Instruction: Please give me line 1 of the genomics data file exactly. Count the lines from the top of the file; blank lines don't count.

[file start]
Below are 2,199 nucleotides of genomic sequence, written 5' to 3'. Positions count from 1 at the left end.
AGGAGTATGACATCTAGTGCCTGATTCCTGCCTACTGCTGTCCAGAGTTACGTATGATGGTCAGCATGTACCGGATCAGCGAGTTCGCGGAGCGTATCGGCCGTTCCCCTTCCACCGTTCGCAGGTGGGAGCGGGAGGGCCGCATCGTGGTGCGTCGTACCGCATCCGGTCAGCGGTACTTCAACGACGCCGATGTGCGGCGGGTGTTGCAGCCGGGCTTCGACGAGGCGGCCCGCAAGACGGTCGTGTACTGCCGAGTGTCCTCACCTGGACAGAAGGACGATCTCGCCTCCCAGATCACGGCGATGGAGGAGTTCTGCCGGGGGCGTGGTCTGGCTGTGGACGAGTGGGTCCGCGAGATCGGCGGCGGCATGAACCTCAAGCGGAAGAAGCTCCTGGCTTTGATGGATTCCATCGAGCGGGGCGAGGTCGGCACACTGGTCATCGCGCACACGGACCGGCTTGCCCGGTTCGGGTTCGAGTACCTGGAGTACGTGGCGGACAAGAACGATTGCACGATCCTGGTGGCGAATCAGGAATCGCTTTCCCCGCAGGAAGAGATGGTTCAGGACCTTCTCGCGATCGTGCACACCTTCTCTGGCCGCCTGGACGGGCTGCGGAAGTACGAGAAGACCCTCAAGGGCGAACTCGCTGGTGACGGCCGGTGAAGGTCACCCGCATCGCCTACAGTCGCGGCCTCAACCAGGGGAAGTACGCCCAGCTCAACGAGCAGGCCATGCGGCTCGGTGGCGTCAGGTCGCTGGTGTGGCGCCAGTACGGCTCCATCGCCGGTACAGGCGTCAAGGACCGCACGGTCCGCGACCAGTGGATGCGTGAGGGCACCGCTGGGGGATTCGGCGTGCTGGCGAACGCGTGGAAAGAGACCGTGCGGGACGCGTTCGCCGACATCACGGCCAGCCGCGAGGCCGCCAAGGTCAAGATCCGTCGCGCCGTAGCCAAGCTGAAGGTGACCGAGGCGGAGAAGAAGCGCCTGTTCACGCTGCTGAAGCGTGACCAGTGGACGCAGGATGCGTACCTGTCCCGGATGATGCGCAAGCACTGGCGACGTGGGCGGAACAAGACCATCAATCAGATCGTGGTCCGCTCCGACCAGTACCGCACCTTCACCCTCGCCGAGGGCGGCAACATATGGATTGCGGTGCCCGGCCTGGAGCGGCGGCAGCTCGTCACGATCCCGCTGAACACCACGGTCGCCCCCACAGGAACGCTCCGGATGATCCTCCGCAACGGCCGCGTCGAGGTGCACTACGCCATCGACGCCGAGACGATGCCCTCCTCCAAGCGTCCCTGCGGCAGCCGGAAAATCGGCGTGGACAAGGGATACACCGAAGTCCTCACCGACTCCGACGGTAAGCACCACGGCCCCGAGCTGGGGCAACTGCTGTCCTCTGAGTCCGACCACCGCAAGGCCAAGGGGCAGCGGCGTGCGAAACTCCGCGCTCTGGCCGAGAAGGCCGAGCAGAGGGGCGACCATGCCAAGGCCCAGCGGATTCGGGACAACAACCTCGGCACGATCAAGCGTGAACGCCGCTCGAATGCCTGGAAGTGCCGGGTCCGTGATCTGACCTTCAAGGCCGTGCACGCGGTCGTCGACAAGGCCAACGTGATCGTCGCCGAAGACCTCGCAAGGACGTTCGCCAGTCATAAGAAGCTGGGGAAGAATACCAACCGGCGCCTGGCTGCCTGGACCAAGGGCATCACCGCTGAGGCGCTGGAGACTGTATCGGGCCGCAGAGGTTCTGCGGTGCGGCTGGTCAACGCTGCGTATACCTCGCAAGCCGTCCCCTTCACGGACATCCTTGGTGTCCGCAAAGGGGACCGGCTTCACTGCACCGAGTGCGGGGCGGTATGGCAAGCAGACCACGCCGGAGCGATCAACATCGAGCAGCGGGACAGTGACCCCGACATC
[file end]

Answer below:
Below are 2,199 nucleotides of genomic sequence, written 5' to 3'. Positions count from 1 at the left end.